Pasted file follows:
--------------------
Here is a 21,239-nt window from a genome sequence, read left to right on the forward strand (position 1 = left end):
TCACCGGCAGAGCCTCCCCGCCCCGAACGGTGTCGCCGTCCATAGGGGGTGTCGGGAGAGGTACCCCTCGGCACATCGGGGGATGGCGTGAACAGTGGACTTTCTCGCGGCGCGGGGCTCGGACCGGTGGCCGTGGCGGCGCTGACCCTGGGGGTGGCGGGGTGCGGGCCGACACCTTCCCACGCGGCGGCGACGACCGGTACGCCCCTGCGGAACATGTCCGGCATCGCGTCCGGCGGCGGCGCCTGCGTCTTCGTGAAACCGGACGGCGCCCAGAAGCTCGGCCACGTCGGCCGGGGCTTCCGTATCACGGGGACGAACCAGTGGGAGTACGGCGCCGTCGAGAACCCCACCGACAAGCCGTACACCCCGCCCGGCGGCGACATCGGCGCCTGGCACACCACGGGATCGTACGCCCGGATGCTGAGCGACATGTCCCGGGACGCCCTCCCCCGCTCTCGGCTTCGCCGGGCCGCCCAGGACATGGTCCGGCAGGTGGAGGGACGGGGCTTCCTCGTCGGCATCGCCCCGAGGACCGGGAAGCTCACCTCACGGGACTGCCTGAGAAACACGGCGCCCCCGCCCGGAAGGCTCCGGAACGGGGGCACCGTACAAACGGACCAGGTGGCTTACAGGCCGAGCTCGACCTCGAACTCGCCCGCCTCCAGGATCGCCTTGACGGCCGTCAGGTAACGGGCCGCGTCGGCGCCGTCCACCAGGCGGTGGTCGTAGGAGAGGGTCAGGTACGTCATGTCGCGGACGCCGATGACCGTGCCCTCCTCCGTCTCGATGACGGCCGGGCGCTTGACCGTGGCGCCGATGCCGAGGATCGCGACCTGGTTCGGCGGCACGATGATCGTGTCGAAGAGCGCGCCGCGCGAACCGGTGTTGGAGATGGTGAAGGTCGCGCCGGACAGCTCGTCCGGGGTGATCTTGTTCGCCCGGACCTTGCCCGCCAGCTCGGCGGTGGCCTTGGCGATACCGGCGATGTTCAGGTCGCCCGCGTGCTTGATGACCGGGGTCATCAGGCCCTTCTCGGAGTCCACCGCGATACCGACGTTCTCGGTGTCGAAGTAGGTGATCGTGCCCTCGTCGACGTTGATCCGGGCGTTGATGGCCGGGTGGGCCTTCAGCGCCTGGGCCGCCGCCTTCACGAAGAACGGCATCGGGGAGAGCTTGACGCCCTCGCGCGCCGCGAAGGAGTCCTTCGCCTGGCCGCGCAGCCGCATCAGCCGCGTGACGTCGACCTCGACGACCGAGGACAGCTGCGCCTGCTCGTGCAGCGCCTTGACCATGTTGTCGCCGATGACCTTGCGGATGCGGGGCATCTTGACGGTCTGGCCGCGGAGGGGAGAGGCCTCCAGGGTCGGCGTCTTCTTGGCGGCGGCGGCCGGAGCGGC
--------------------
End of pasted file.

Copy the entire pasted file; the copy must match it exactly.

Here is a 21,239-nt window from a genome sequence, read left to right on the forward strand (position 1 = left end):
TCACCGGCAGAGCCTCCCCGCCCCGAACGGTGTCGCCGTCCATAGGGGGTGTCGGGAGAGGTACCCCTCGGCACATCGGGGGATGGCGTGAACAGTGGACTTTCTCGCGGCGCGGGGCTCGGACCGGTGGCCGTGGCGGCGCTGACCCTGGGGGTGGCGGGGTGCGGGCCGACACCTTCCCACGCGGCGGCGACGACCGGTACGCCCCTGCGGAACATGTCCGGCATCGCGTCCGGCGGCGGCGCCTGCGTCTTCGTGAAACCGGACGGCGCCCAGAAGCTCGGCCACGTCGGCCGGGGCTTCCGTATCACGGGGACGAACCAGTGGGAGTACGGCGCCGTCGAGAACCCCACCGACAAGCCGTACACCCCGCCCGGCGGCGACATCGGCGCCTGGCACACCACGGGATCGTACGCCCGGATGCTGAGCGACATGTCCCGGGACGCCCTCCCCCGCTCTCGGCTTCGCCGGGCCGCCCAGGACATGGTCCGGCAGGTGGAGGGACGGGGCTTCCTCGTCGGCATCGCCCCGAGGACCGGGAAGCTCACCTCACGGGACTGCCTGAGAAACACGGCGCCCCCGCCCGGAAGGCTCCGGAACGGGGGCACCGTACAAACGGACCAGGTGGCTTACAGGCCGAGCTCGACCTCGAACTCGCCCGCCTCCAGGATCGCCTTGACGGCCGTCAGGTAACGGGCCGCGTCGGCGCCGTCCACCAGGCGGTGGTCGTAGGAGAGGGTCAGGTACGTCATGTCGCGGACGCCGATGACCGTGCCCTCCTCCGTCTCGATGACGGCCGGGCGCTTGACCGTGGCGCCGATGCCGAGGATCGCGACCTGGTTCGGCGGCACGATGATCGTGTCGAAGAGCGCGCCGCGCGAACCGGTGTTGGAGATGGTGAAGGTCGCGCCGGACAGCTCGTCCGGGGTGATCTTGTTCGCCCGGACCTTGCCCGCCAGCTCGGCGGTGGCCTTGGCGATACCGGCGATGTTCAGGTCGCCCGCGTGCTTGATGACCGGGGTCATCAGGCCCTTCTCGGAGTCCACCGCGATACCGACGTTCTCGGTGTCGAAGTAGGTGATCGTGCCCTCGTCGACGTTGATCCGGGCGTTGATGGCCGGGTGGGCCTTCAGCGCCTGGGCCGCCGCCTTCACGAAGAACGGCATCGGGGAGAGCTTGACGCCCTCGCGCGCCGCGAAGGAGTCCTTCGCCTGGCCGCGCAGCCGCATCAGCCGCGTGACGTCGACCTCGACGACCGAGGACAGCTGCGCCTGCTCGTGCAGCGCCTTGACCATGTTGTCGCCGATGACCTTGCGGATGCGGGGCATCTTGACGGTCTGGCCGCGGAGGGGAGAGGCCTCCAGGGTCGGCGTCTTCTTGGCGGCGGCGGCCGGAGCGGC